I open my Tech Trek Twitter and read a barrage of tweets bubbling with the latest tech gadgets on the market. A vacuum-extracting coffeemaker? It’s been done. An electronic, cord-less, hands-free breast pump with a downloadable app that tracks your milk production and lists seven different pumping “modes”? Yes, this exists. It’s very exciting to discuss about the future and the newest innovations that have massive potential to disrupt existing industries and our daily lives, making everything smarter and faster. What I want to emphasize today and continue this discussion further is something that has been sitting in my mind ever since the first class, which is: is innovation sometimes not a good thing? Is upgrading now worse than upgrading later? When is the right time to implement a new tech product or system?
Over the past summer, I had the opportunity to attend a program at Harvard Business School where I worked on cases using the case study method. One of the cases was called Bitfury: Blockchain for Government. This was a long, 25-page case with lots of contextual details, but it was essentially about whether the government of the Republic of Georgia, should adopt a blockchain registry system for its land tilting processes, and if so, when. The efficiency of the whole process for a citizen to would improve tremendously, up to 400 times faster, reducing the registration and verification time from 1-3 days to about 10 seconds and cutting operational costs by 90%. Bitfury, the blockchain infrastructure company involved pitched: trust in the government is low. The government lacks funds. The government also wants to grow their economies. Blockchain is cheap technology, it can move assets out of the black market, and increase transparency and efficiency.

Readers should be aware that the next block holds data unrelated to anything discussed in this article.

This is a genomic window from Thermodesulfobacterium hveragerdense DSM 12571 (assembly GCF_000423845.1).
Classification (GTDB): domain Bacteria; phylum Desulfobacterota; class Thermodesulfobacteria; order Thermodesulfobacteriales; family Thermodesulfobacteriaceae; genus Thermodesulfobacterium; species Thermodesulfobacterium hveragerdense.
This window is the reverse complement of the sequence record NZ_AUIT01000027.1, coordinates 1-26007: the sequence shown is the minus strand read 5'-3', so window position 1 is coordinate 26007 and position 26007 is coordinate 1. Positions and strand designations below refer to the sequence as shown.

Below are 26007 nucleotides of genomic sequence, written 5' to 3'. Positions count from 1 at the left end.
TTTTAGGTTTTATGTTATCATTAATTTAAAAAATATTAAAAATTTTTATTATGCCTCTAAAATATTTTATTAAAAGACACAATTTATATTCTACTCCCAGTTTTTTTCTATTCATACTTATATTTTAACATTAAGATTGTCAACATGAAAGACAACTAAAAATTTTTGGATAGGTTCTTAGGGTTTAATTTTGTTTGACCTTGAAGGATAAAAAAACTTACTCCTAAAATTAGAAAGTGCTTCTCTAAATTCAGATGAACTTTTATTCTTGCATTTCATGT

However, the case is not so much about the splendors of blockchain and its mysterious and wonderous potential. It’s about preventing a scenario of “right tech, wrong time.” The government of Georgia was hesitant to partner with Bitfury on this initiative, raising a lot of skeptical doubts. How is the complexity of the technology going to affect its true efficiency? Will people be discouraged from learning it due to the notion of uber-complexity? What will be the adoption costs associated with moving a whole nation of people to an entirely different system?
The pace of adoption of new technology really depends on both the technology itself and the ecosystem around it. What I found really captivating to learn is the framework in assessing different technological products/innovations for market fit.
This chart outlines the relationship between technology and the surrounding ecosystem, with We tried to debate and assess where blockchain in government would fall in a certain quadrant. The professor who taught this case told me with studying technological transformation, you cannot focus on just the technology in itself, ecosystems are just as important, and the rate of adoption should be amongst the top factors to take into consideration. Sometimes strengthening incumbent technology may be the more appropriate decision given the situation at hand. Being in different quadrants (which also have a degree of subjectivity) Then again, there rises the question of, how will we know to a certain extent when the ripe time is to introduce a new technological product or implement a new innovation. What exactly would be the best metrics to make such an evaluation? I can think of consumer feedback but consumer opinions alone, although important to regard, are not adequate to provide the most accurate analysis in choosing whether to begin a tech revolution. A lot of different industries from retail to government are no stranger to the urgency of innovation, but nailing the correct timing is the true challenge at hand, a factor that can really influence the success of such innovation efforts.